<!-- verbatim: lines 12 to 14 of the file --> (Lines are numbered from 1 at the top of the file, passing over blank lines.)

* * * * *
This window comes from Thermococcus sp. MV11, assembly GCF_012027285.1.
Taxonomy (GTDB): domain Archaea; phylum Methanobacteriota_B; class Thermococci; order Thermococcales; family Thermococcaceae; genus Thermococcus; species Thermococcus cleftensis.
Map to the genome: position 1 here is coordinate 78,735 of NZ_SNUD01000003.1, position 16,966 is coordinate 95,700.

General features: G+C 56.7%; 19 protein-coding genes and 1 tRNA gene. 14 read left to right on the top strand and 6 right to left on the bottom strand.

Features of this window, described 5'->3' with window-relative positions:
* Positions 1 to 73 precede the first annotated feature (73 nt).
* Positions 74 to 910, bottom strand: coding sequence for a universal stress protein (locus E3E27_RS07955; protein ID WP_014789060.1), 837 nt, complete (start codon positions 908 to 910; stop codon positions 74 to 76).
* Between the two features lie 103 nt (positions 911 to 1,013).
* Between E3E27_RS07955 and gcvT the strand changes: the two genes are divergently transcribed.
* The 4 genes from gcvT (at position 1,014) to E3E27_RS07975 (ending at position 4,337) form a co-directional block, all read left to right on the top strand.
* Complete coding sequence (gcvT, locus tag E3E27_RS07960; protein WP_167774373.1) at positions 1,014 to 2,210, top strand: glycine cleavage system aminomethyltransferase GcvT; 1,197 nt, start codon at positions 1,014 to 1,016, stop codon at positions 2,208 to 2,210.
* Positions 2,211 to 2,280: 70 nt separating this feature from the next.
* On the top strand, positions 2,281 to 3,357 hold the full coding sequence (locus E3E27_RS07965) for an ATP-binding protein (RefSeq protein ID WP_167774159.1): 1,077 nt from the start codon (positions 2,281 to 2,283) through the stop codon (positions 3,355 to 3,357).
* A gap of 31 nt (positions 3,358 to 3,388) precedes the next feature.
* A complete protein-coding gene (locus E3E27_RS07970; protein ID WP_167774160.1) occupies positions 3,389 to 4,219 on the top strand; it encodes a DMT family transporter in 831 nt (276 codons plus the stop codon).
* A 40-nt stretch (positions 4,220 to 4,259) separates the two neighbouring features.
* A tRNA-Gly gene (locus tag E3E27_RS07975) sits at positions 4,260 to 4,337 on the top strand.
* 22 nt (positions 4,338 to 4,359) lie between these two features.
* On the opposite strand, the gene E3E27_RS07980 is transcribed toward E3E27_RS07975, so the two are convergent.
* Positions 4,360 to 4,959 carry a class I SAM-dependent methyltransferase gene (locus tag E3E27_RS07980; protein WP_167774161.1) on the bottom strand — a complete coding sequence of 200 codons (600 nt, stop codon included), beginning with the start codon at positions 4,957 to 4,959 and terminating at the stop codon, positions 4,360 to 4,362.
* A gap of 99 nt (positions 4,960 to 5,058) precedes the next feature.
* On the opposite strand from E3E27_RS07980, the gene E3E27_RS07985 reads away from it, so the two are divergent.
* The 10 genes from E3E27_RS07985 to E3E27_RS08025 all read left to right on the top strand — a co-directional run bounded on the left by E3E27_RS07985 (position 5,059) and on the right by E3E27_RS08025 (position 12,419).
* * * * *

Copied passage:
* Positions 2,211 to 2,280: 70 nt separating this feature from the next.
* On the top strand, positions 2,281 to 3,357 hold the full coding sequence (locus E3E27_RS07965) for an ATP-binding protein (RefSeq protein ID WP_167774159.1): 1,077 nt from the start codon (positions 2,281 to 2,283) through the stop codon (positions 3,355 to 3,357).
* A gap of 31 nt (positions 3,358 to 3,388) precedes the next feature.